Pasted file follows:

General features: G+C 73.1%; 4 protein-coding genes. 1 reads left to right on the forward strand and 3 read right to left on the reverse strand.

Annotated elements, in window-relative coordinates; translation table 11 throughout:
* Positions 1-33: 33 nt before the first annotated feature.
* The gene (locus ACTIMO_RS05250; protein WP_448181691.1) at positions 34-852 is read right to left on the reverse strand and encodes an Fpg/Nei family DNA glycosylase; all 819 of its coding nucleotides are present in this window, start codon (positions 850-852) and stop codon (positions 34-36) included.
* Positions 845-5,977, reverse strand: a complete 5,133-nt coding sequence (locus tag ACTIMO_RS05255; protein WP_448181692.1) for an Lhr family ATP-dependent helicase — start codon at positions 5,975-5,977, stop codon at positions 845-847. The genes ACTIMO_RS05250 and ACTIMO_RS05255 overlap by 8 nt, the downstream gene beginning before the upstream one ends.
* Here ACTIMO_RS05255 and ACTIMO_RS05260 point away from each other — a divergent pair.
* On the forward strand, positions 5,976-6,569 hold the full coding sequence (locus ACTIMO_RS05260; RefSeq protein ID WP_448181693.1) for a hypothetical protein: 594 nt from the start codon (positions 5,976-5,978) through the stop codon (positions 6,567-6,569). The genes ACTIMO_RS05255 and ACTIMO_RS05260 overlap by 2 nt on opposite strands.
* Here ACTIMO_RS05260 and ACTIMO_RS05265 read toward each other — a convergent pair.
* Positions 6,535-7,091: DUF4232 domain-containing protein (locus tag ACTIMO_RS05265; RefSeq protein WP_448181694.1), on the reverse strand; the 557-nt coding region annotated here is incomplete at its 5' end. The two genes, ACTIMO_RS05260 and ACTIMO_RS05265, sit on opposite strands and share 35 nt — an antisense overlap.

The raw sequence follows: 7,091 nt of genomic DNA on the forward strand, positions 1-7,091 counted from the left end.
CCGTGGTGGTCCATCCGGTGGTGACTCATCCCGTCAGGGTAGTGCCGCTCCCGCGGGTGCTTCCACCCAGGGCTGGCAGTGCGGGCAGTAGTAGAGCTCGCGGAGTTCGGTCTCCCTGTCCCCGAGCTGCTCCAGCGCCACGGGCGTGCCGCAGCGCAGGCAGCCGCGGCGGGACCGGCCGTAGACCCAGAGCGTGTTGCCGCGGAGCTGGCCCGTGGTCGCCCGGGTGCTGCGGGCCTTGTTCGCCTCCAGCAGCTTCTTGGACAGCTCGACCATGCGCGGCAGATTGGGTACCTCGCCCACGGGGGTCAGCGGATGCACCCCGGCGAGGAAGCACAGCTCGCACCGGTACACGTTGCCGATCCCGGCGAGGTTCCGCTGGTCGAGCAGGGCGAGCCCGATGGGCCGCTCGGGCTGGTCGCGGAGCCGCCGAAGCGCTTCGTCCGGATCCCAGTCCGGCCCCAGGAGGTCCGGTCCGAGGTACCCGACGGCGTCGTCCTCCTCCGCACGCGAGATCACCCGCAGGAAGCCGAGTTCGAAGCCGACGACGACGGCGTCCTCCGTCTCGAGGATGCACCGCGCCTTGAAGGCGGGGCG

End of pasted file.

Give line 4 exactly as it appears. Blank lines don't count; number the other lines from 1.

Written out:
* The gene (locus ACTIMO_RS05250; protein WP_448181691.1) at positions 34-852 is read right to left on the reverse strand and encodes an Fpg/Nei family DNA glycosylase; all 819 of its coding nucleotides are present in this window, start codon (positions 850-852) and stop codon (positions 34-36) included.